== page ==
Calculatedly ugly and undeservedly controversial, “The Woman” is an exercise in extreme horror, albeit one as lacking in scares as it is devoid of wit, flair and thematic focus. Happening upon a feral woman (Pollyanna McIntosh) in the woods, a sociopathic court officer (Sean Bridgers) captures her and, under the guise of civilizing the savage, chains her from head to toe in the cellar of the farmhouse he shares with his psychologically damaged wife (Angela Bettis) and kids. Director Lucky McKee (“May”) relies on piercing soundtrack noises and unimaginatively lensed gore in a failed bid to get the viewer’s goat.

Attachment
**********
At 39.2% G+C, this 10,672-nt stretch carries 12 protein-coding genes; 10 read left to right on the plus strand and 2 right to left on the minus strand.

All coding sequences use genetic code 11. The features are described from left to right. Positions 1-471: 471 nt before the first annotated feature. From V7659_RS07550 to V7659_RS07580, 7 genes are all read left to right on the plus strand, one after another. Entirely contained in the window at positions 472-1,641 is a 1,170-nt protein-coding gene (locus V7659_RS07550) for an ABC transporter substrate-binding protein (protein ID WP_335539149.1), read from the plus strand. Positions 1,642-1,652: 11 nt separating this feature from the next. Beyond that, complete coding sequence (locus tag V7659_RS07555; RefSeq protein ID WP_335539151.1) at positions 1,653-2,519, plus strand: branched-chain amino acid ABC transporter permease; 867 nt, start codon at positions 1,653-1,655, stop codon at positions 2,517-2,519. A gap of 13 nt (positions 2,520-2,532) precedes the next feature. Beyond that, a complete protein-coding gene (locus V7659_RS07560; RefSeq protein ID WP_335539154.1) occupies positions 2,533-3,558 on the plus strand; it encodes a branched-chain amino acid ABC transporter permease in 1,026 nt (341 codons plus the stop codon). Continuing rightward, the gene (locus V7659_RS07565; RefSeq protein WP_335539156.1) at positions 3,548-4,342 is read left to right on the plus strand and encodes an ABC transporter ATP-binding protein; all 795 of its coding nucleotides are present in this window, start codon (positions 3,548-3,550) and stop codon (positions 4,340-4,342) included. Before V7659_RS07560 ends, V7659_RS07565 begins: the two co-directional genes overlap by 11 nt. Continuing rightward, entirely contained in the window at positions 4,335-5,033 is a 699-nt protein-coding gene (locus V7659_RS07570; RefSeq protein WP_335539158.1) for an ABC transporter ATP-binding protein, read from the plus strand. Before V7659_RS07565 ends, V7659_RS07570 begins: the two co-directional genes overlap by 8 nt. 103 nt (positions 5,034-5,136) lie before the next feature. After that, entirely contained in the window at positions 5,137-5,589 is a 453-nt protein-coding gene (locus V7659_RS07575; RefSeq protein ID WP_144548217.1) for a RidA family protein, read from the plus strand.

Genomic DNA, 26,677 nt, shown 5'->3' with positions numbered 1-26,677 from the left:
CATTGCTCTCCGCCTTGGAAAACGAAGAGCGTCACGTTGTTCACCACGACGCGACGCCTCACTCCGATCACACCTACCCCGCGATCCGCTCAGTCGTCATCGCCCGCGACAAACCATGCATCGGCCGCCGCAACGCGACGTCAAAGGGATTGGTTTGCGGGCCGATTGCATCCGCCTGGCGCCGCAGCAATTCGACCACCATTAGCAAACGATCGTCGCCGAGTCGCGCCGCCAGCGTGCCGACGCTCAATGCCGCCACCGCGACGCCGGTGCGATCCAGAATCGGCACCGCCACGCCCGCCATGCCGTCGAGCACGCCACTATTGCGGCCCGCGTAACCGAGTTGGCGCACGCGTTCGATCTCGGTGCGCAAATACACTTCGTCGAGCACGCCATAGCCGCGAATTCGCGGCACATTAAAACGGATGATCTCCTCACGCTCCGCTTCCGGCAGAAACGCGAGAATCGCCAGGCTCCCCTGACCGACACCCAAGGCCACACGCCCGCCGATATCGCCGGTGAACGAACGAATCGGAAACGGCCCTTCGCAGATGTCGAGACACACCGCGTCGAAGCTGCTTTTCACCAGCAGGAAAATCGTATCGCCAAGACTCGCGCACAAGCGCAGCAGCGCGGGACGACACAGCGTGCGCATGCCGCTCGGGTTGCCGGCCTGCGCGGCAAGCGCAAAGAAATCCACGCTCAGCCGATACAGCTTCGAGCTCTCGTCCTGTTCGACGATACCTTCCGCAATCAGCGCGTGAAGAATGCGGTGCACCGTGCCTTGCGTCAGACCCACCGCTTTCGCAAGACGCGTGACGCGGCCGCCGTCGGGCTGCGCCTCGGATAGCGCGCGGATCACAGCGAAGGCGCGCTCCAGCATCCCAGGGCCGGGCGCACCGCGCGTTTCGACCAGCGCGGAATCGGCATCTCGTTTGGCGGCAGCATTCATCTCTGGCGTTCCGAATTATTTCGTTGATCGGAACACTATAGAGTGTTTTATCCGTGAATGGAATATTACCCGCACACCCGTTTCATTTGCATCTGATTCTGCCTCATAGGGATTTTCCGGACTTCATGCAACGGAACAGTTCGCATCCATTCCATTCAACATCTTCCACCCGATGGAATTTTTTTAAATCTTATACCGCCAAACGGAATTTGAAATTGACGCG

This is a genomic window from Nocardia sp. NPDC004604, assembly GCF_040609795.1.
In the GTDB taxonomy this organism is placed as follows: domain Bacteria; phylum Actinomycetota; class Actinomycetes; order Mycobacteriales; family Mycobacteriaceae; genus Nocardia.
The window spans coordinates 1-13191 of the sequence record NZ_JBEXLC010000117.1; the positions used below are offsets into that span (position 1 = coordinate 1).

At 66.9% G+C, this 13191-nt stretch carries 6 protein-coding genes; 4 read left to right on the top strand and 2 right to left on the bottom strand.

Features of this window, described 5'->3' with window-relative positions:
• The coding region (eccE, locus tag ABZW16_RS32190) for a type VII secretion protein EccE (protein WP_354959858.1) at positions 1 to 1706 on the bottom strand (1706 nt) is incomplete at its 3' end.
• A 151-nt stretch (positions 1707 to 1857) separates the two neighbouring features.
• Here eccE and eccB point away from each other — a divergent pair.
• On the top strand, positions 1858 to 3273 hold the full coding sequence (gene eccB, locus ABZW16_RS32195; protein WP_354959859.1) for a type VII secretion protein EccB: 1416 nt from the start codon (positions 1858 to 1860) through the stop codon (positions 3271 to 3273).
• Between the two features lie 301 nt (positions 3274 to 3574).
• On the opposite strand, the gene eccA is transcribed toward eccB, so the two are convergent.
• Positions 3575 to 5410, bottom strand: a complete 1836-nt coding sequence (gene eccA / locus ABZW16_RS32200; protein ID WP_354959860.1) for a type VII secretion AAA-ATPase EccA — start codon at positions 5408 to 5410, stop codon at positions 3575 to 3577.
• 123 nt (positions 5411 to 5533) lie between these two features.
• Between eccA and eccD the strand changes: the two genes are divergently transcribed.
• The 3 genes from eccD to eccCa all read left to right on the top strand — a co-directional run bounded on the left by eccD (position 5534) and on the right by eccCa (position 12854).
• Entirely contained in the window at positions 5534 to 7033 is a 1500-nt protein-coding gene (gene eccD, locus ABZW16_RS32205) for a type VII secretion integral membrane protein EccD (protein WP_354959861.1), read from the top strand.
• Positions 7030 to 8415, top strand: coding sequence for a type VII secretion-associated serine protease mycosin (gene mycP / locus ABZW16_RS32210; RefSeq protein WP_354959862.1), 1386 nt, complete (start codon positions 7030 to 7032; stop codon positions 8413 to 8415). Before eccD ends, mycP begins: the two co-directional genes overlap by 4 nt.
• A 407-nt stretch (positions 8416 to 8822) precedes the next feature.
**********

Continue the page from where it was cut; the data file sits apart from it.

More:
Forced to wear a dress, McIntosh’s dark-eyed wild woman learns to say “please” and “thank you” while obviously plotting to break her shackles and wreak bloody revenge on her captors. The script by McKee and Jack Ketchum seems to want to critique the American nuclear family, but there’s nothing remotely satiric in it. Boredom sets in at the halfway point, as the movie grinds its way to a predictable conclusion. At Sundance, McKee’s film was preceded by “¡Mi Burro!,” Zach Passero’s seven-minute work of sick and twisted animation.